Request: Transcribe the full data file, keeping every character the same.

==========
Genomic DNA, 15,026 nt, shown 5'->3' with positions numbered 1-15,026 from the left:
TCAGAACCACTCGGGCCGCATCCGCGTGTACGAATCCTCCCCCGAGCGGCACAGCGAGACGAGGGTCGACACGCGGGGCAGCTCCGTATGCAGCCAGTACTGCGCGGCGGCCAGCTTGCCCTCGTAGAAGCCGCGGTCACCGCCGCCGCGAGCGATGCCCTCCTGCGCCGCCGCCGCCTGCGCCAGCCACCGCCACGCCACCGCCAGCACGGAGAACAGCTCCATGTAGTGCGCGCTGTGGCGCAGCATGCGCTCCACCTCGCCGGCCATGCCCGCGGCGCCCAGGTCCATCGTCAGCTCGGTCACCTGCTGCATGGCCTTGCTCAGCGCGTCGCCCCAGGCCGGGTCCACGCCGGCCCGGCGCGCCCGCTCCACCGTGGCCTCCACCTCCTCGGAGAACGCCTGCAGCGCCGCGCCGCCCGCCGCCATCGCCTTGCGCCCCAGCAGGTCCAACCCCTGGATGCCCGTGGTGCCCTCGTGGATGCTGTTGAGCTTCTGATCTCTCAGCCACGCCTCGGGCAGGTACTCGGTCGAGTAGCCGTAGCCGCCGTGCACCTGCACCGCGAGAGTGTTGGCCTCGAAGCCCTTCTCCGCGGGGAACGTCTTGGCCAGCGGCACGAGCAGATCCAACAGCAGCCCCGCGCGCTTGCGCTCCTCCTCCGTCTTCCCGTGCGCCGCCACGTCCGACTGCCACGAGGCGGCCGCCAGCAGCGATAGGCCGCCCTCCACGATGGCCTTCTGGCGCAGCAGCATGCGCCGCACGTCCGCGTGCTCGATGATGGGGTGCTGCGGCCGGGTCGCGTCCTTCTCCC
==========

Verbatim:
Genomic DNA, 15,026 nt, shown 5'->3' with positions numbered 1-15,026 from the left:
TCAGAACCACTCGGGCCGCATCCGCGTGTACGAATCCTCCCCCGAGCGGCACAGCGAGACGAGGGTCGACACGCGGGGCAGCTCCGTATGCAGCCAGTACTGCGCGGCGGCCAGCTTGCCCTCGTAGAAGCCGCGGTCACCGCCGCCGCGAGCGATGCCCTCCTGCGCCGCCGCCGCCTGCGCCAGCCACCGCCACGCCACCGCCAGCACGGAGAACAGCTCCATGTAGTGCGCGCTGTGGCGCAGCATGCGCTCCACCTCGCCGGCCATGCCCGCGGCGCCCAGGTCCATCGTCAGCTCGGTCACCTGCTGCATGGCCTTGCTCAGCGCGTCGCCCCAGGCCGGGTCCACGCCGGCCCGGCGCGCCCGCTCCACCGTGGCCTCCACCTCCTCGGAGAACGCCTGCAGCGCCGCGCCGCCCGCCGCCATCGCCTTGCGCCCCAGCAGGTCCAACCCCTGGATGCCCGTGGTGCCCTCGTGGATGCTGTTGAGCTTCTGATCTCTCAGCCACGCCTCGGGCAGGTACTCGGTCGAGTAGCCGTAGCCGCCGTGCACCTGCACCGCGAGAGTGTTGGCCTCGAAGCCCTTCTCCGCGGGGAACGTCTTGGCCAGCGGCACGAGCAGATCCAACAGCAGCCCCGCGCGCTTGCGCTCCTCCTCCGTCTTCCCGTGCGCCGCCACGTCCGACTGCCACGAGGCGGCCGCCAGCAGCGATAGGCCGCCCTCCACGATGGCCTTCTGGCGCAGCAGCATGCGCCGCACGTCCGCGTGCTCGATGATGGGGTGCTGCGGCCGGGTCGCGTCCTTCTCCC